Simulating Zero Hunger: How Students Are Tackling SDG2

Chase Sova
Published March 2, 2017
Last Updated March 21, 2019

How can we achieve “Zero Hunger” by the year 2030?

Last weekend graduate students in public policy took this question head-on at the United Nations’ University-MERIT campus in the Netherlands, where they participated in a global competition designed to simulate the challenges and competing interests that confront policymakers every day.

Dubbed the NASPAA–Batten Simulation Competition on Global Food Security, the event was one of eight such simulations staged around the world last Saturday to provide a hands-on demonstration for the next generation of food security leaders.

The game scenario was this: A new Global Food Security Fund is established by a billionaire who wants to enter the global food security sector. The new fund includes a team of program officers and regional directors representing South America, East Africa, West Africa, South Asia and Southeast Asia to promote key projects in sectors like health, agriculture, and the environment. All of these projects have the same objective: To achieve the Sustainable Development Goal #2 of ending global hunger by 2030.

Students played these roles on a sophisticated computer simulation that monitored key food security indicators like nutrition, production, and demographics for their region and world. For each of the simulation’s four rounds, the teams analyzed simulated data as well as historical data based on actual events and regions of the world. Program officers prioritized projects for specific sectors and then pitched them to the regional director. In a team meeting during each round, they worked within their budgets to develop a portfolio of policies to advance food security in support of the Zero Hunger mission.

Along the way, students had to weigh tradeoffs between investing in infrastructure like rural feeder roads, technologies like improved seeds and post-harvest storage, and best practices in land management (among other possible interventions). As the simulation advanced through the rounds, these projects helped improve the country and regional scores toward achieving a zero hunger simulation. The winning “world” was the collection of regions that improved their indicators the most relative to enabling a Zero Hunger scenario.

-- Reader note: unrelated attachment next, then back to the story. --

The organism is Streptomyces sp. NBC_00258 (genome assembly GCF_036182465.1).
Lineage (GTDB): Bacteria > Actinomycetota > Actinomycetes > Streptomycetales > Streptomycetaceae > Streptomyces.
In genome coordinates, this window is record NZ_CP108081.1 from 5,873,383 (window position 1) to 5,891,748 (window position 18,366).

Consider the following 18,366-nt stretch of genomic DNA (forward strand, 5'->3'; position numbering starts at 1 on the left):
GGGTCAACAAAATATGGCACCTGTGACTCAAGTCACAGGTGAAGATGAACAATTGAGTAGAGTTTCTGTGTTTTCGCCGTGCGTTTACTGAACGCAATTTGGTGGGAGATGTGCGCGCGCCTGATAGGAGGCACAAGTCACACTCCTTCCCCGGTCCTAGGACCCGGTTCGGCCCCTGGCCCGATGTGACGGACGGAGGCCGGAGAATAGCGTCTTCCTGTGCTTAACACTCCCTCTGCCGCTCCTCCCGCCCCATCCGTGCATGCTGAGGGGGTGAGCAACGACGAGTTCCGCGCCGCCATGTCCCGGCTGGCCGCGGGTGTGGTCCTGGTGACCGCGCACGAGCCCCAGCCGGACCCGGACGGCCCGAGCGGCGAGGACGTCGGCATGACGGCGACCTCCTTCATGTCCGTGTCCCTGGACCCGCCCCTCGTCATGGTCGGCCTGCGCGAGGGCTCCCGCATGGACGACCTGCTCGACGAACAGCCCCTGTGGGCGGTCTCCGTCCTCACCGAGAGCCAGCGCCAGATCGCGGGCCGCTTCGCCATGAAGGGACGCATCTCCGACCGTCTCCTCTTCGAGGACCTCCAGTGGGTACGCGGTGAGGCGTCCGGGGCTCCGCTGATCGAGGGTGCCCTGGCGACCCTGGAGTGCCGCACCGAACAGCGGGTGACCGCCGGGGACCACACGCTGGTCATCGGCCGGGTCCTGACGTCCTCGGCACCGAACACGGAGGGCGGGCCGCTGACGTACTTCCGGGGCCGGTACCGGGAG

This competition gave students a front row seat to participate in critical debates about how to feed a growing population and respond to unanticipated climatic events along the way that threaten to derail development progress. Moreover, they did this on teams representing students from different countries and regions of the world. These differences reflect the challenging cultural and political dynamics that must be overcome to achieve the Sustainable Development Goals.

World Food Program USA was proud to participate both in the simulation development and the judging of the competition in the Netherlands. The challenges discussed during the simulation mirror conversations that are occurring today in humanitarian and development agencies like the World Food Programme (WFP). Helping to prepare the next generation of global food security advocates fits WFP and WFP USA’s mission towards achieving zero hunger.

The 2017 NASPAA-Batten simulation demonstrates what we already know to be true: Hunger is the world’s greatest solvable problem. We have the technology, and the resources, but can we achieve the collective political will?

With motivated public policy students like these, that answer is a resounding yes.